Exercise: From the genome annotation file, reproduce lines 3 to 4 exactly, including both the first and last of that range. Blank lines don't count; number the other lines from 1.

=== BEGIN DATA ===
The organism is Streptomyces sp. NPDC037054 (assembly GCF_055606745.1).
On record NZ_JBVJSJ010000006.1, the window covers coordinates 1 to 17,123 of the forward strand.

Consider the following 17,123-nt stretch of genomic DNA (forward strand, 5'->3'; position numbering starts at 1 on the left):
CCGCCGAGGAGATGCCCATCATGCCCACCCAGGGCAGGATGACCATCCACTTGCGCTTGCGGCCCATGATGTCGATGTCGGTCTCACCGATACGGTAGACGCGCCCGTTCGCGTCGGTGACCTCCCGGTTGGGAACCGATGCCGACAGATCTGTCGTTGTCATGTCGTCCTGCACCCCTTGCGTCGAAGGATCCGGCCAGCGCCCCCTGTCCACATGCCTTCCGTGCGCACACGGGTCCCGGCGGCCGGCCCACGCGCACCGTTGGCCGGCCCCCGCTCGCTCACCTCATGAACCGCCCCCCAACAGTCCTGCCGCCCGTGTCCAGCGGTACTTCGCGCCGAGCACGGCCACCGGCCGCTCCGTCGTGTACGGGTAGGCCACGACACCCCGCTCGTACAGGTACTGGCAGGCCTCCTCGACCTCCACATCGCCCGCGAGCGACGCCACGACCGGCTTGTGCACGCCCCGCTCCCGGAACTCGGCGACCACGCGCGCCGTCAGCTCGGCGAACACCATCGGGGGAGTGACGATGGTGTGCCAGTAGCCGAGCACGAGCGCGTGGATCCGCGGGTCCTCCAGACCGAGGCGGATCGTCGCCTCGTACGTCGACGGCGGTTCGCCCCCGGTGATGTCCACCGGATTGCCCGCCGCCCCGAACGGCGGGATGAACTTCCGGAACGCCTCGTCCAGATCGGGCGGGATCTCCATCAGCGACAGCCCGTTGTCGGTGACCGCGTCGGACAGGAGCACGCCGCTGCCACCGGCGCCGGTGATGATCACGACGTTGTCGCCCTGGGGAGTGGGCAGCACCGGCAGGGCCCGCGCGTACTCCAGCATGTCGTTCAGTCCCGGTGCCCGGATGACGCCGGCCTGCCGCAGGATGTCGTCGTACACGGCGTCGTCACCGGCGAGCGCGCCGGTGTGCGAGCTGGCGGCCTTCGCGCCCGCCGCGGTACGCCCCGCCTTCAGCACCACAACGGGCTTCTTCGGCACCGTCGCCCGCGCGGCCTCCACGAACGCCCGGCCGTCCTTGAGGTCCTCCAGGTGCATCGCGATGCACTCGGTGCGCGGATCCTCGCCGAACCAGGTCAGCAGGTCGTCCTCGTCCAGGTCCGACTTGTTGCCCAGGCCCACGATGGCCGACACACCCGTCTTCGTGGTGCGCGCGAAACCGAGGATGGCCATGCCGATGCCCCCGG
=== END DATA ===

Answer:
Consider the following 17,123-nt stretch of genomic DNA (forward strand, 5'->3'; position numbering starts at 1 on the left):
CCGCCGAGGAGATGCCCATCATGCCCACCCAGGGCAGGATGACCATCCACTTGCGCTTGCGGCCCATGATGTCGATGTCGGTCTCACCGATACGGTAGACGCGCCCGTTCGCGTCGGTGACCTCCCGGTTGGGAACCGATGCCGACAGATCTGTCGTTGTCATGTCGTCCTGCACCCCTTGCGTCGAAGGATCCGGCCAGCGCCCCCTGTCCACATGCCTTCCGTGCGCACACGGGTCCCGGCGGCCGGCCCACGCGCACCGTTGGCCGGCCCCCGCTCGCTCACCTCATGAACCGCCCCCCAACAGTCCTGCCGCCCGTGTCCAGCGGTACTTCGCGCCGAGCACGGCCACCGGCCGCTCCGTCGTGTACGGGTAGGCCACGACACCCCGCTCGTACAGGTACTGGCAGGCCTCCTCGACCTCCACATCGCCCGCGAGCGACGCCACGACCGGCTTGTGCACGCCCCGCTCCCGGAACTCGGCGACCACGCGCGCCGTCAGCTCGGCGAACACCATCGGGGGAGTGACGATGGTGTGCCAGTAGCCGAGCACGAGCGCGTGGATCCGCGGGTCCTCCAGACCGAGGCGGATCGTCGCCTCGTACGTCGACGGCGGTTCGCCCCCGGTGATGTCCACCGGATTGCCCGCCGCCCCGAACGGCGGGATGAACTTCCGGAACGCCTCGTCCAGATCGGGCGGGATCTCCATCAGCGACAGCCCGTTGTCGGTGACCGCGTCGGACAGGAGCACGCCGCTGCCACCGGCGCCGGTGATGATCACGACGTTGTCGCCCTGGGGAGTGGGCAGCACCGGCAGGGCCCGCGCGTACTCCAGCATGTCGTTCAGTCCCGGTGCCCGGATGACGCCGGCCTGCCGCAGGATGTCGTCGTACACGGCGTCGTCACCGGCGAGCGCGCCGGTGTGCGAGCTGGCGGCCTTCGCGCCCGCCGCGGTACGCCCCGCCTTCAGCACCACAACGGGCTTCTTCGGCACCGTCGCCCGCGCGGCCTCCACGAACGCCCGGCCGTCCTTGAGGTCCTCCAGGTGCATCGCGATGCACTCGGTGCGCGGATCCTCGCCGAACCAGGTCAGCAGGTCGTCCTCGTCCAGGTCCGACTTGTTGCCCAGGCCCACGATGGCCGACACACCCGTCTTCGTGGTGCGCGCGAAACCGAGGATGGCCATGCCGATGCCCCCGG